Some believe that Christians only need to obey a commandment if Jesus specifically reaffirmed it. If the commandments did stand or fall based on Jesus’ endorsement, would they all stand?
In this column we’ve been exploring Jesus Christ’s teachings on the 10 Commandments. We have asked if Jesus replaced the 10 Commandments with a more simple command to love and if He reaffirmed all 10.
The many scriptures we have examined in these last two articles show the New Testament position on the 10 Commandments: They are still relevant and binding on Christians.
This article will look at the topic from a different perspective. What if we ignored all the scriptures where Jesus (and later, the apostles) reaffirmed the commandments? Instead of resting the case for Christian commandment-keeping on scriptures that in a general sense support the 10 Commandments (such as Matthew 5:17-19; John 14:15; 1 Corinthians 7:19; and 1 John 2:3), can we find New Testament support for each one of the 10 Commandments individually? If we were to accept the premise that a commandment is only applicable to Christians if it’s reaffirmed in the New Testament, would all 10 Commandments stand?
In this issue we’ll examine whether or not the New Testament reaffirms each of the first four of the 10 Commandments.
First Commandment: “You shall have no other gods before Me”
The First Commandment teaches us to put God above all other things and to worship nothing above (or in place of) Him.
Jesus said, “You shall love the LORD your God with all your heart, with all your soul, and with all your mind” (Matthew 22:37). In essence, this summarized the first four commandments, and especially this first one. One of the major ways we love God with all our being is to put nothing—not false gods, not people, not things—before Him.
When Satan tried to tempt Jesus to worship him (which would have broken the First Commandment), Jesus refused in obedience to this law: “You shall worship the LORD your God, and Him only you shall serve” (Matthew 4:10). And Jesus made other statements that clarified that God should be first in our lives (Matthew 6:24, 33; Luke 14:26).
The First Commandment—to have “no other gods” before the true God—is clearly still to be obeyed by Christians.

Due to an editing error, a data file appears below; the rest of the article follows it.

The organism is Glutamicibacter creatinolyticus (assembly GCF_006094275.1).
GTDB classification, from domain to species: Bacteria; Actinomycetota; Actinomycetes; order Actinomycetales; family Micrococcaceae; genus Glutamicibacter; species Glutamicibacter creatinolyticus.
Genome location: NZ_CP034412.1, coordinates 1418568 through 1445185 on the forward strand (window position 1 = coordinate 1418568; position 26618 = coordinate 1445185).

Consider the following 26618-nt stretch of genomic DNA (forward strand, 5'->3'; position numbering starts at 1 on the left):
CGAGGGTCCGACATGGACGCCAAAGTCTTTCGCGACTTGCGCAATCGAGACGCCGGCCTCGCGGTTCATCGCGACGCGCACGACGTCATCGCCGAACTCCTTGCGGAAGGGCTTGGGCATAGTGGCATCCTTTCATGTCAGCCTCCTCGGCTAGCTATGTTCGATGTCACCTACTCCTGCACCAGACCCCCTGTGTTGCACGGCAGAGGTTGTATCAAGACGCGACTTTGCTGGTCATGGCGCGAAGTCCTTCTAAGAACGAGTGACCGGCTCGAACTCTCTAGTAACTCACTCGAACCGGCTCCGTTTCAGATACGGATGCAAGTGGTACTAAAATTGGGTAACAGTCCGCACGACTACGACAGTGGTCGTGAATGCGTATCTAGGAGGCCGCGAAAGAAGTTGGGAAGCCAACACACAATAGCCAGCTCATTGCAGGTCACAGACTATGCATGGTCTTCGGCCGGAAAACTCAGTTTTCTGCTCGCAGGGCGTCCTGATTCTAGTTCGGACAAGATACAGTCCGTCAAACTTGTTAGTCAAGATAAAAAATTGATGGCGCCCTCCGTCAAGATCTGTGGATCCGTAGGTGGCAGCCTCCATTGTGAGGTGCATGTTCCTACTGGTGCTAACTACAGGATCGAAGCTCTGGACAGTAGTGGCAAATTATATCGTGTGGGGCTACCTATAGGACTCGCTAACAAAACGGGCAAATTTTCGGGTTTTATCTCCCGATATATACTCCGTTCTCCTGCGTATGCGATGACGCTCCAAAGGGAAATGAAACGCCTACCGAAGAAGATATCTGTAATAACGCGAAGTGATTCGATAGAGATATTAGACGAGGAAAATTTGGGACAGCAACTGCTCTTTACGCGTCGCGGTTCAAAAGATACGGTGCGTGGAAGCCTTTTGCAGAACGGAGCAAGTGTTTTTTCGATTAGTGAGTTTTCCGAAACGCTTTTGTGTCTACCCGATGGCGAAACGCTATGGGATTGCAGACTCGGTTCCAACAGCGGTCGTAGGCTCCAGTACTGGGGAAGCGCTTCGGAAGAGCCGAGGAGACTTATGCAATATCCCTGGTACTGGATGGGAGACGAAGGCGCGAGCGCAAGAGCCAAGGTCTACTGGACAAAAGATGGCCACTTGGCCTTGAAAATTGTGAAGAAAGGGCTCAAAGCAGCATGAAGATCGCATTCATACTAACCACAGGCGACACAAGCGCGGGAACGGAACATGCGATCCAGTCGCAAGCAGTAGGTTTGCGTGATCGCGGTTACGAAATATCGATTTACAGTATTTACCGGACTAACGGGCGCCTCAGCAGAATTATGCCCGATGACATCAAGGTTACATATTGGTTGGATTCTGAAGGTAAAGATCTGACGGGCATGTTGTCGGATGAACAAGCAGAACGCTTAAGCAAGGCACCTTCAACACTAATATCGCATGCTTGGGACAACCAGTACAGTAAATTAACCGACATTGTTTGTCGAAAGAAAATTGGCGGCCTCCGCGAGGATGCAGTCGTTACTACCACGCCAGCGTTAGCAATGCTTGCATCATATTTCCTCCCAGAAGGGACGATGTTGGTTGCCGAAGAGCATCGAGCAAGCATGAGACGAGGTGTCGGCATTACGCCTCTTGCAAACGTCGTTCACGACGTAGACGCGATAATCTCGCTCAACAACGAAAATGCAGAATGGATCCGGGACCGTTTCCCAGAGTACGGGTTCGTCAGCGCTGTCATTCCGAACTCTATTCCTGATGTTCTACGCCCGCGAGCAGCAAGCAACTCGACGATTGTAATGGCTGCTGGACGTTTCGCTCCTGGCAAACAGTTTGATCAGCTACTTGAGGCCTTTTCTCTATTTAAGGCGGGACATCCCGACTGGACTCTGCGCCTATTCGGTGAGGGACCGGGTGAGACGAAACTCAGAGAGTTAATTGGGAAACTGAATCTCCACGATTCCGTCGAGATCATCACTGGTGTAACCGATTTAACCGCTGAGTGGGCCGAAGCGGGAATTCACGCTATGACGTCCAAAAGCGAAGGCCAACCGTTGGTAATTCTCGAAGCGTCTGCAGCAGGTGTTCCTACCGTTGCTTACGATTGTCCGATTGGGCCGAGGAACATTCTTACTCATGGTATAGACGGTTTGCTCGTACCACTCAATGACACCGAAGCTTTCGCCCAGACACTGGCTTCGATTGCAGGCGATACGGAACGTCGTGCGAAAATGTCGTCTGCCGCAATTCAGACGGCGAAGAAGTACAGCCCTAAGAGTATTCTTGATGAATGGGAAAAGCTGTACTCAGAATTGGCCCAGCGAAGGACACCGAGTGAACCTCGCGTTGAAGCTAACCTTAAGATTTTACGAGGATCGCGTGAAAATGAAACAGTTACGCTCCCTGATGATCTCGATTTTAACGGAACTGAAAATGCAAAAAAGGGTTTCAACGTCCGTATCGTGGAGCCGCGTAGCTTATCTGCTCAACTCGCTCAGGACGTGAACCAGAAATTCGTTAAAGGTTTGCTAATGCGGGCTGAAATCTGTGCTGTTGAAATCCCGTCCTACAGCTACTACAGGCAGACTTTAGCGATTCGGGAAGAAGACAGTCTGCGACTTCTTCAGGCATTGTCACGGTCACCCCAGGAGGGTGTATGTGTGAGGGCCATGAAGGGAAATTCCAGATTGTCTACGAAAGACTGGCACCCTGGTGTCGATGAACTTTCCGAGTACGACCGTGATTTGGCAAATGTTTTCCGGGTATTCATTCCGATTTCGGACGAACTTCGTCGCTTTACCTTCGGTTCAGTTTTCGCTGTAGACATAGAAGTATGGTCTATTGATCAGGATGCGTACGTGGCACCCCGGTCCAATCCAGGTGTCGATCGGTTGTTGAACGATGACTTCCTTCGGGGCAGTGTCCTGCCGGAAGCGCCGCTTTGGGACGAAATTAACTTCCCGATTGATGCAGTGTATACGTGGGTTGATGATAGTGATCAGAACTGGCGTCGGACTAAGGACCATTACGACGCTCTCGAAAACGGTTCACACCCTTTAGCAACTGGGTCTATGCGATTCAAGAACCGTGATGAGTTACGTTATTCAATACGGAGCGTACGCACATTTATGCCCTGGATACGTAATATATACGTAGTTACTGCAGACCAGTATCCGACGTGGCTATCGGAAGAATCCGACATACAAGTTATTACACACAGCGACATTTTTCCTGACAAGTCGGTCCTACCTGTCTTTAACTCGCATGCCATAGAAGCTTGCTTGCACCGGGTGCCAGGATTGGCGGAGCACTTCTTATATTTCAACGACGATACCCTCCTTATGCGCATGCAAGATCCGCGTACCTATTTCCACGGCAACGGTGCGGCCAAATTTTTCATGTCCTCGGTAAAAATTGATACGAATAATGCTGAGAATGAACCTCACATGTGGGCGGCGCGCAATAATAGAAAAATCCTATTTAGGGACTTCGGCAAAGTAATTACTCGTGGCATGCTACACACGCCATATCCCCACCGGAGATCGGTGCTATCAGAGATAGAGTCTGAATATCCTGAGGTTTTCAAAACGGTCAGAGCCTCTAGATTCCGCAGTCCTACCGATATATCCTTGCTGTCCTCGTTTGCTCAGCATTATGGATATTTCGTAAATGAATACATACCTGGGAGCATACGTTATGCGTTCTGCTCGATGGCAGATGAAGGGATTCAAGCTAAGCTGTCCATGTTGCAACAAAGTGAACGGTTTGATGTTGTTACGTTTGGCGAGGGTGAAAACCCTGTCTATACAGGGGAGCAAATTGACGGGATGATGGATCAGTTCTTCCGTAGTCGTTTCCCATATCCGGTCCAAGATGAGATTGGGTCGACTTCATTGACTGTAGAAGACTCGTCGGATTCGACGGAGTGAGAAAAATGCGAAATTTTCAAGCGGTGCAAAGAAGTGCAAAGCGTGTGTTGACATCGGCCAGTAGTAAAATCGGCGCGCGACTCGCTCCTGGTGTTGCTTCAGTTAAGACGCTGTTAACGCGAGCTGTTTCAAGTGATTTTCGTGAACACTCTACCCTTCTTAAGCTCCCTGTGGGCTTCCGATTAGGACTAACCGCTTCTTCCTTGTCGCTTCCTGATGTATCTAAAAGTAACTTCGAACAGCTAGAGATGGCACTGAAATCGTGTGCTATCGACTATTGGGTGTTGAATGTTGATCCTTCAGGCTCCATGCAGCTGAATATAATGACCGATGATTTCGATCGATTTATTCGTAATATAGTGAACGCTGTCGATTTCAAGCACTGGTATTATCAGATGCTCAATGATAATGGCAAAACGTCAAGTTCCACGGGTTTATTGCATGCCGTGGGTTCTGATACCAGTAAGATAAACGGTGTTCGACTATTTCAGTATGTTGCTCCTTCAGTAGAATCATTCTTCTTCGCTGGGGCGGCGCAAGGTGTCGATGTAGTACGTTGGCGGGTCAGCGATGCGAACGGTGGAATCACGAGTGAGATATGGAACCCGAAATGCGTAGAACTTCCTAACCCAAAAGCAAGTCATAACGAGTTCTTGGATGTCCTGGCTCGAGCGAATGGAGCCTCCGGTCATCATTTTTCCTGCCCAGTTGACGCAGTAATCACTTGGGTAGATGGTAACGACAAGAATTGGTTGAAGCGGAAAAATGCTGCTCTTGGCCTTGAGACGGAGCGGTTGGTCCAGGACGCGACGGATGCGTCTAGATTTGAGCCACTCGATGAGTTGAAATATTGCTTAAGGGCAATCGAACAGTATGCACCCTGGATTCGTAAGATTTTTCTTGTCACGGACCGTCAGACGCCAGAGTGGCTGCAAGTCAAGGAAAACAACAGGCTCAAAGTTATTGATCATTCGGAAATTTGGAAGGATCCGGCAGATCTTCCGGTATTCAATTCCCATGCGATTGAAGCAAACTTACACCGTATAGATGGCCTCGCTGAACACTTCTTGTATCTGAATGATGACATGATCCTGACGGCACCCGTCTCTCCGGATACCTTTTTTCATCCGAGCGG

Second Commandment: “You shall not make for yourself a carved image”
The Second Commandment teaches us not to worship idols or use any image to represent the true God.
Jesus addressed the intent of this commandment during His conversation with the Samaritan woman in John 4:24: “God is Spirit, and those who worship Him must worship in spirit and truth.”
Trying to portray and worship the true God though any man-made image always leads to worshipping God in error.
Paul clearly made this point in His address to the Athenians on Mars Hill: “We ought not to think that the Divine Nature is like gold or silver or stone, something shaped by art and man’s devising” (Acts 17:29). God’s power and glory cannot be captured in any image, and any attempt to do so only serves to limit the unlimited God. Paul also wrote that idolaters will not be in the Kingdom of God (1 Corinthians 6:9-10).
The Second Commandment against idolatry is clearly still to be obeyed by Christians.
Third Commandment: “You shall not take the name of the LORD your God in vain”
The Third Commandment teaches us to treat God’s name with honor and reverence, instead of blaspheming and abusing it.
But, contrary to what some believe, Jesus reaffirmed the Sabbath command. Not only was He a faithful Sabbath-keeper Himself (Luke 4:16), but He also declared that the Sabbath was created for man and that He was, in fact, the Lord of the Sabbath (Mark 2:27-28).Jesus had a lot to say about proper speech—which is part of the intent of the Third Commandment. He taught us to respect and praise God’s name (Matthew 6:9), not to vainly repeat prayers (Matthew 6:7) and not to worship God in vain by teaching man-made commandments (Mark 7:7). He warned that being careless with our words can lead to spiritual defilement (Matthew 15:11).
The Third Commandment, designed to govern irreverent speech, is clearly still to be obeyed by Christians.
Fourth Commandment: “Remember the Sabbath day, to keep it holy”
It is really the Fourth Commandment that the Christian world has the most issues with. It specifies that the seventh day of the week is to be a day of rest and observance, but the vast majority of the Christian world treats the seventh day (Saturday) just like any other day. In fact, it is this command that motivates many of the arguments against the 10 Commandments.
But, contrary to what some believe, Jesus reaffirmed the Sabbath command. Not only was He a faithful Sabbath-keeper Himself (Luke 4:16), but He also declared that the Sabbath was created for man and that He was, in fact, the Lord of the Sabbath (Mark 2:27-28).
After His ascension, the early Church continued keeping the Sabbath (Acts 13:42, 44). In fact, it was the apostle Paul (the likely author of the book of Hebrews and a man many believe taught against the Sabbath) who said that “there remains therefore a rest [or a keeping of the Sabbath] for the people of God” (Hebrews 4:9).
But what about the last six?
We’ve looked at each commandment that falls under what Jesus called the first and great commandment. We’ve discovered that each applies today and helps us love God with all our heart, soul and mind (Matthew 22:37).
But what about the last six? In our next issue, we will explore each of the final six commandments and see what Jesus and other New Testament writers had to say about them.
For more insight into the issue of Jesus and the commandments, read “Jesus and the Law.”